The author and publisher of a book in which JRR Tolkien appears as a character has filed a lawsuit in federal court asking for a declaration from the court that it doesn’t need permission from the estate to produce the novel.
According to the plaintiffs’ complaint for declaratory judgment (PDF) filed in the Western District of Texas, last month the estate sent a cease and desist letter asserting that it and it alone has the “property right to commercially exploit the name and likeness” of Tolkien; in legal jargon, these are commonly known as “publicity rights.” The estate asked that the author stop publishing the books, destroy all copies that exist, and pay damages.
In response, the author and publisher have turned to a federal district court for clarity on the issue, hoping to preempt a lawsuit by the estate and asking the court to tell the estate that its permission is not necessary for the publication of the book.
The novel in question is Mirkwood by Stephen Hillard and published by Cruel Rune LLC, It features six characters, one of whom is Tolkien; the other five are fictional. The plaintiffs note that the title page explicitly states that the book is a work of fiction and that “[a]ny resemblance to actual persons, living or dead, events or locales, save those allowed by fair use, is entirely coincidental.” The book is also presented as a critical analysis of some of Tolkien’s works such as The Lord of the Rings series and The Hobbit.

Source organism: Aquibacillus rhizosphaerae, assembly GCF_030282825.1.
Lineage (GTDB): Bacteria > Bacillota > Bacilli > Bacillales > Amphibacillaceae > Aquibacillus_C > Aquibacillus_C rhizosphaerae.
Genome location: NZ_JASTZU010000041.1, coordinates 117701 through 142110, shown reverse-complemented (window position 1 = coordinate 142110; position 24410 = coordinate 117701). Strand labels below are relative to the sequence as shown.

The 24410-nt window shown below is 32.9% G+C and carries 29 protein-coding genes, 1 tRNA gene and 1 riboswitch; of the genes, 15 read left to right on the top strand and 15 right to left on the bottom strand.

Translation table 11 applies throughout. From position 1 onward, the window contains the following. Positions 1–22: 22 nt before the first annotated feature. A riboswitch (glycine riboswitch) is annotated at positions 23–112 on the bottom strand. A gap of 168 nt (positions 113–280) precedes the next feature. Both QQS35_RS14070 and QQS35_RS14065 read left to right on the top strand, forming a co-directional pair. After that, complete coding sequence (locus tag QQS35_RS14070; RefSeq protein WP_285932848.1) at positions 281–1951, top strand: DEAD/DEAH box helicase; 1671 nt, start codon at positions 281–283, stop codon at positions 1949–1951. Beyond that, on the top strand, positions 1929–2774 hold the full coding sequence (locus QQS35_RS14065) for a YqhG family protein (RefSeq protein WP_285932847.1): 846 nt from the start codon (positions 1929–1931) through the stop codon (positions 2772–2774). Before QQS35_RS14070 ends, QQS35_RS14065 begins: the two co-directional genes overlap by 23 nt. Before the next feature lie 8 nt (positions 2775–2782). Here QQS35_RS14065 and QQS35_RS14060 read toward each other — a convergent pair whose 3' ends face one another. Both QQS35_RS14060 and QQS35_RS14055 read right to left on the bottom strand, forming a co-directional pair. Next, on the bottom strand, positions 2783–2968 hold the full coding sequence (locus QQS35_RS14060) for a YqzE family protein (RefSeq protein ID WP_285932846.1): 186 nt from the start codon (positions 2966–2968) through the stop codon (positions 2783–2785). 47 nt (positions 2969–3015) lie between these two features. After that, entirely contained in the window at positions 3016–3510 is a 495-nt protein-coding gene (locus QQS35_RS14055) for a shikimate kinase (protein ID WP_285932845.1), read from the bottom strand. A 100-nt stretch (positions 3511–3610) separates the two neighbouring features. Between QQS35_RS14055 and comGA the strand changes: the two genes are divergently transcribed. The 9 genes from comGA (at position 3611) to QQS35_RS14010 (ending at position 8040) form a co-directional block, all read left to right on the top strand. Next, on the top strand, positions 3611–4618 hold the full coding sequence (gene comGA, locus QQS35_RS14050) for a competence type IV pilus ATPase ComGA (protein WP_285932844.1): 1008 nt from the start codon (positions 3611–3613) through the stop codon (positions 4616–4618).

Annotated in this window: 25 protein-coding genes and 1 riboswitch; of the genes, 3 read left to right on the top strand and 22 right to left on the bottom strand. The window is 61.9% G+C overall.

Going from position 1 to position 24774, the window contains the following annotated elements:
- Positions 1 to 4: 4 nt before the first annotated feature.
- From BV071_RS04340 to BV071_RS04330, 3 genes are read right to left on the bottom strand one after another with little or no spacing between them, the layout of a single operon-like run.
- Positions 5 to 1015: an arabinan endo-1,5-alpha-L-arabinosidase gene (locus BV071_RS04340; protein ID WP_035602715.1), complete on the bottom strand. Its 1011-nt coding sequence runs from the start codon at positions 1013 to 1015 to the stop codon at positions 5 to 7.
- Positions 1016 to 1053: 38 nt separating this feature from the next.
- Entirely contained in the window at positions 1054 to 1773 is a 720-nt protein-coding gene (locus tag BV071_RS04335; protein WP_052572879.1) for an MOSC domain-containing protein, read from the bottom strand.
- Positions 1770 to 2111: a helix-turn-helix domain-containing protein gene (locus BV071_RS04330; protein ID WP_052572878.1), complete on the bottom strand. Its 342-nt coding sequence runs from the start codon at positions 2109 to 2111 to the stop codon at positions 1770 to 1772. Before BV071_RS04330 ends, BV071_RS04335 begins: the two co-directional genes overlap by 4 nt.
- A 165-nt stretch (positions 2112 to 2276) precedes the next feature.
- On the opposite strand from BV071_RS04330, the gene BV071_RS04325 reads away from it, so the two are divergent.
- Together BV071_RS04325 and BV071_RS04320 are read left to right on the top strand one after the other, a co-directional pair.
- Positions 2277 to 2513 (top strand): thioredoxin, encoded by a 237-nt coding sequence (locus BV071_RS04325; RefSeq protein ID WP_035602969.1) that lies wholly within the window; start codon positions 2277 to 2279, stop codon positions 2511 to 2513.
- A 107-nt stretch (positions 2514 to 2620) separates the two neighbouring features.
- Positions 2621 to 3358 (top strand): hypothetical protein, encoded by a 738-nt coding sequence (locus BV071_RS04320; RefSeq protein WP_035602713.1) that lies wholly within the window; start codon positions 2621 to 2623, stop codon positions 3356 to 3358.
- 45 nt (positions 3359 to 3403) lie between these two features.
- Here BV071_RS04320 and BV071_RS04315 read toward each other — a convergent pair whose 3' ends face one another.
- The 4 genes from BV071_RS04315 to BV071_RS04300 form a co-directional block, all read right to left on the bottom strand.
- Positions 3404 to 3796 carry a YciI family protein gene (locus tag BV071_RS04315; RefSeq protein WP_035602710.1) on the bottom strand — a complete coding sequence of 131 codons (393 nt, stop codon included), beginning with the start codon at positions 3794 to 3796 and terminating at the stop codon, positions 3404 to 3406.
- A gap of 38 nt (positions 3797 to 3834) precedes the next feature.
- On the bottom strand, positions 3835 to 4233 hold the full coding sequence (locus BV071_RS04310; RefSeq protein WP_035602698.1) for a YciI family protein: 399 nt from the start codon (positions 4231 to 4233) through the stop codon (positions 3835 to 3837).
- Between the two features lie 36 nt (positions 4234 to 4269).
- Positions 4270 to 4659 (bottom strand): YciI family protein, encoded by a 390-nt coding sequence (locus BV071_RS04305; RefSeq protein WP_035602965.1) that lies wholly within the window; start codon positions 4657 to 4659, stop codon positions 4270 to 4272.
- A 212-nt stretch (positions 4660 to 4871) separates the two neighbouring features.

In support of their position, the plaintiffs point to several other books who have featured real people in fictional accounts, including Virginia Woolf in Michael Cunningham’s The Hours and Lee Harvey Oswald in Don DeLillo’s Libra. Indeed, note the plaintiffs, Tolkien himself has appeared as a character in previous novels Here There Be Dragons by James Owen and Looking for the King – An Inklings Novel by David Downing.
The estate of Tolkien also had an issue with the cover art of the book, which “depicts a scene of multiple trees dominated by a single tree illuminated by rays of light towering over three unidentified characters seen from behind.” According to the plaintiff’s complaint, a standard font is used for the M, R, and O of the title as well as for the author’s name and the phrase “A Novel About JRR Tolkien” while the other letters of Mirkwood “are of a nonstandard font not taken from any J.R.R. Tolkien work.”
The estate asserts that the cover “resembles the style of the cover art, typefaces and overall get-up” of J.R.R. Tolkien’s work so much that it would create unfair competition.
What do you think about such a fictional portrayal of a real person? Is this novel a violation of the publicity rights of Tolkien, who has been deceased for nearly 40 years?